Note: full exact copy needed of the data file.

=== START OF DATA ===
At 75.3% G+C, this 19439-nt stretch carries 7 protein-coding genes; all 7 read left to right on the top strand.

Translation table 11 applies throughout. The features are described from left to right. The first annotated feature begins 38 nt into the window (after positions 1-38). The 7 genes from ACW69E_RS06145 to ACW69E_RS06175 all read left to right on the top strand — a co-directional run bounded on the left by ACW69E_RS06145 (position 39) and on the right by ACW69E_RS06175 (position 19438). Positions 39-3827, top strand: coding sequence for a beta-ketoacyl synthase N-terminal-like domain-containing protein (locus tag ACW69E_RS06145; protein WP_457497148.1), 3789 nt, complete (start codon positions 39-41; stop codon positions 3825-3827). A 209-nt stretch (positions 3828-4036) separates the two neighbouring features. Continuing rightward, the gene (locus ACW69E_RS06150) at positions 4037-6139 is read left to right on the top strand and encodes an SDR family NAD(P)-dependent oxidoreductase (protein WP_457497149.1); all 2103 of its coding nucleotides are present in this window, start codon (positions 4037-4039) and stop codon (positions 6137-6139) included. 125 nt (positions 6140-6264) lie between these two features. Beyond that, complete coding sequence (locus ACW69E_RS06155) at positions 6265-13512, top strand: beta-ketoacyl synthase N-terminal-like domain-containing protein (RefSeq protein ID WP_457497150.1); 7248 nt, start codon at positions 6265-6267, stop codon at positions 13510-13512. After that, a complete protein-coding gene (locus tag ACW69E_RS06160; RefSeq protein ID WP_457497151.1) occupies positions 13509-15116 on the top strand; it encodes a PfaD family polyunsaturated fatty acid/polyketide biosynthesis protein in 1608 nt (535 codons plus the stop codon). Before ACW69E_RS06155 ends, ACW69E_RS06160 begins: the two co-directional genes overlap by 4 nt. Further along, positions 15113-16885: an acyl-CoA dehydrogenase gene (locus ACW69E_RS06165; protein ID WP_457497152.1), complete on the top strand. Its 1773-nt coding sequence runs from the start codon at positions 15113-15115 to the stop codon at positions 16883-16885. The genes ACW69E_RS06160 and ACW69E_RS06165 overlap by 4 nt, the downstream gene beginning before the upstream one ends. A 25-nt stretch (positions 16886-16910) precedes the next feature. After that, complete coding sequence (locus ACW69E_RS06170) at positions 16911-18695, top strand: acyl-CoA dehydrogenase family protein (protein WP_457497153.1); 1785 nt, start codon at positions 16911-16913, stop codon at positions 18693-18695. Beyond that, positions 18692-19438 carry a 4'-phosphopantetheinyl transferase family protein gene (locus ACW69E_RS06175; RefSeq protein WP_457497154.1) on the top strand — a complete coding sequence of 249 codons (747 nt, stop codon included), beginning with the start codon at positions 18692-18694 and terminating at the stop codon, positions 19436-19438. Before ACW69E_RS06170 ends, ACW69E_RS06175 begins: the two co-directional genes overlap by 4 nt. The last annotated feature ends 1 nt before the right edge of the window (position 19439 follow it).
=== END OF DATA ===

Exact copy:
At 75.3% G+C, this 19439-nt stretch carries 7 protein-coding genes; all 7 read left to right on the top strand.

Translation table 11 applies throughout. The features are described from left to right. The first annotated feature begins 38 nt into the window (after positions 1-38). The 7 genes from ACW69E_RS06145 to ACW69E_RS06175 all read left to right on the top strand — a co-directional run bounded on the left by ACW69E_RS06145 (position 39) and on the right by ACW69E_RS06175 (position 19438). Positions 39-3827, top strand: coding sequence for a beta-ketoacyl synthase N-terminal-like domain-containing protein (locus tag ACW69E_RS06145; protein WP_457497148.1), 3789 nt, complete (start codon positions 39-41; stop codon positions 3825-3827). A 209-nt stretch (positions 3828-4036) separates the two neighbouring features. Continuing rightward, the gene (locus ACW69E_RS06150) at positions 4037-6139 is read left to right on the top strand and encodes an SDR family NAD(P)-dependent oxidoreductase (protein WP_457497149.1); all 2103 of its coding nucleotides are present in this window, start codon (positions 4037-4039) and stop codon (positions 6137-6139) included. 125 nt (positions 6140-6264) lie between these two features. Beyond that, complete coding sequence (locus ACW69E_RS06155) at positions 6265-13512, top strand: beta-ketoacyl synthase N-terminal-like domain-containing protein (RefSeq protein ID WP_457497150.1); 7248 nt, start codon at positions 6265-6267, stop codon at positions 13510-13512. After that, a complete protein-coding gene (locus tag ACW69E_RS06160; RefSeq protein ID WP_457497151.1) occupies positions 13509-15116 on the top strand; it encodes a PfaD family polyunsaturated fatty acid/polyketide biosynthesis protein in 1608 nt (535 codons plus the stop codon). Before ACW69E_RS06155 ends, ACW69E_RS06160 begins: the two co-directional genes overlap by 4 nt. Further along, positions 15113-16885: an acyl-CoA dehydrogenase gene (locus ACW69E_RS06165; protein ID WP_457497152.1), complete on the top strand. Its 1773-nt coding sequence runs from the start codon at positions 15113-15115 to the stop codon at positions 16883-16885. The genes ACW69E_RS06160 and ACW69E_RS06165 overlap by 4 nt, the downstream gene beginning before the upstream one ends. A 25-nt stretch (positions 16886-16910) precedes the next feature. After that, complete coding sequence (locus ACW69E_RS06170) at positions 16911-18695, top strand: acyl-CoA dehydrogenase family protein (protein WP_457497153.1); 1785 nt, start codon at positions 16911-16913, stop codon at positions 18693-18695. Beyond that, positions 18692-19438 carry a 4'-phosphopantetheinyl transferase family protein gene (locus ACW69E_RS06175; RefSeq protein WP_457497154.1) on the top strand — a complete coding sequence of 249 codons (747 nt, stop codon included), beginning with the start codon at positions 18692-18694 and terminating at the stop codon, positions 19436-19438. Before ACW69E_RS06170 ends, ACW69E_RS06175 begins: the two co-directional genes overlap by 4 nt. The last annotated feature ends 1 nt before the right edge of the window (position 19439 follow it).